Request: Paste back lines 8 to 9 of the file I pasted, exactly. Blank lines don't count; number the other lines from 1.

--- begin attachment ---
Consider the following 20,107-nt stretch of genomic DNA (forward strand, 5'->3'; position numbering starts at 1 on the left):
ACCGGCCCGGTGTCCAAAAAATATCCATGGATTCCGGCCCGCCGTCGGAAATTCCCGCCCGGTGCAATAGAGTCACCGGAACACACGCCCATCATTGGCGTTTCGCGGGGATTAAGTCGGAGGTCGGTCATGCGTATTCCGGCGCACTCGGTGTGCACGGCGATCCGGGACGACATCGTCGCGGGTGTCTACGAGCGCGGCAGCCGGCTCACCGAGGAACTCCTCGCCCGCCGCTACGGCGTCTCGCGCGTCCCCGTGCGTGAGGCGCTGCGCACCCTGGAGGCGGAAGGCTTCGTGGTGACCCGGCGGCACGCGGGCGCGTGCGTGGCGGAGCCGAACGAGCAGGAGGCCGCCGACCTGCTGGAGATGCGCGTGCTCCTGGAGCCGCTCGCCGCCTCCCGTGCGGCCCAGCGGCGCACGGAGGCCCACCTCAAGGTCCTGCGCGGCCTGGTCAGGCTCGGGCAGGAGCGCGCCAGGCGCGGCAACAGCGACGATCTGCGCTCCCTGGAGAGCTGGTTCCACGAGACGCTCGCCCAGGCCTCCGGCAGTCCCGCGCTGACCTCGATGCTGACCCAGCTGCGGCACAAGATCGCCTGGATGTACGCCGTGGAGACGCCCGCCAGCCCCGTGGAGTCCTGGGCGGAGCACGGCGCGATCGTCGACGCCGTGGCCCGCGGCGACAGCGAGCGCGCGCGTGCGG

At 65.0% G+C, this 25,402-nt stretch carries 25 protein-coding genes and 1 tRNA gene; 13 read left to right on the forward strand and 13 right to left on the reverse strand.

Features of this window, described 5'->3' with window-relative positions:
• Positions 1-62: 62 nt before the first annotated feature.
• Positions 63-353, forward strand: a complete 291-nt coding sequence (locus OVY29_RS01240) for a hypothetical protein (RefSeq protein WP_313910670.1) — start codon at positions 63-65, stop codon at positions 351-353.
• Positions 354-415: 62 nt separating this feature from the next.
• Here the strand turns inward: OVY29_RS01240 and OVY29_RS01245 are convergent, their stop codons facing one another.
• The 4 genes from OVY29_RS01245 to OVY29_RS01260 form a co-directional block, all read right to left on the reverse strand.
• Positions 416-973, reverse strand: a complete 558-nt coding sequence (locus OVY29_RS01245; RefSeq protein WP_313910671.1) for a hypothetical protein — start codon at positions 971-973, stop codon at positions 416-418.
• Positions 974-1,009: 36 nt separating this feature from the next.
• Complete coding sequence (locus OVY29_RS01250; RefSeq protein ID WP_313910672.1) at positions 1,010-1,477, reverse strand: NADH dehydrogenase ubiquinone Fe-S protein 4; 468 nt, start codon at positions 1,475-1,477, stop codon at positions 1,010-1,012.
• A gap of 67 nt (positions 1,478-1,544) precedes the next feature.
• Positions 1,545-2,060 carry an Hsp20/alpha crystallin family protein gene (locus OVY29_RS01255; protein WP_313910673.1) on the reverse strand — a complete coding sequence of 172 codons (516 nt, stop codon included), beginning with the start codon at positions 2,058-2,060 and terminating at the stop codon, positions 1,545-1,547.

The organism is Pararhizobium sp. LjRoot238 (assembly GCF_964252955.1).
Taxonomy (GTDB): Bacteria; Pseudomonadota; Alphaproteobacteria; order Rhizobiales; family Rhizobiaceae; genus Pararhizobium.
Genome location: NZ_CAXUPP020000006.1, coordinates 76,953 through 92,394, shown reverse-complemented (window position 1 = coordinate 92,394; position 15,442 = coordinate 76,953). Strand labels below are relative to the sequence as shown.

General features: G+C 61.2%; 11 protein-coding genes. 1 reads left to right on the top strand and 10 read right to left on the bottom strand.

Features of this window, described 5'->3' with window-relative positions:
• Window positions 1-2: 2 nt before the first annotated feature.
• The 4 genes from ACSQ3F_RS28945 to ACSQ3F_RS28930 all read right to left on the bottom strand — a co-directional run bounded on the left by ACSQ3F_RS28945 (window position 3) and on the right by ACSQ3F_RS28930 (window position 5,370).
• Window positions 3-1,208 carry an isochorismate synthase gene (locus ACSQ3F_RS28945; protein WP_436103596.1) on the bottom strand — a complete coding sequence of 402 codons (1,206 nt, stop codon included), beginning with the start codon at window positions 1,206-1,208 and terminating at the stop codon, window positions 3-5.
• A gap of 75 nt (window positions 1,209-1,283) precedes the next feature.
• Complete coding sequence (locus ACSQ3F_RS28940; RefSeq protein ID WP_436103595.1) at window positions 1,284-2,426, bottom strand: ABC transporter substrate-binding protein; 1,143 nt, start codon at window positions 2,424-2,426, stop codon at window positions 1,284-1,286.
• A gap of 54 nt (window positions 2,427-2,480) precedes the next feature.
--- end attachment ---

• Here the strand turns inward: OVY29_RS01240 and OVY29_RS01245 are convergent, their stop codons facing one another.
• The 4 genes from OVY29_RS01245 to OVY29_RS01260 form a co-directional block, all read right to left on the reverse strand.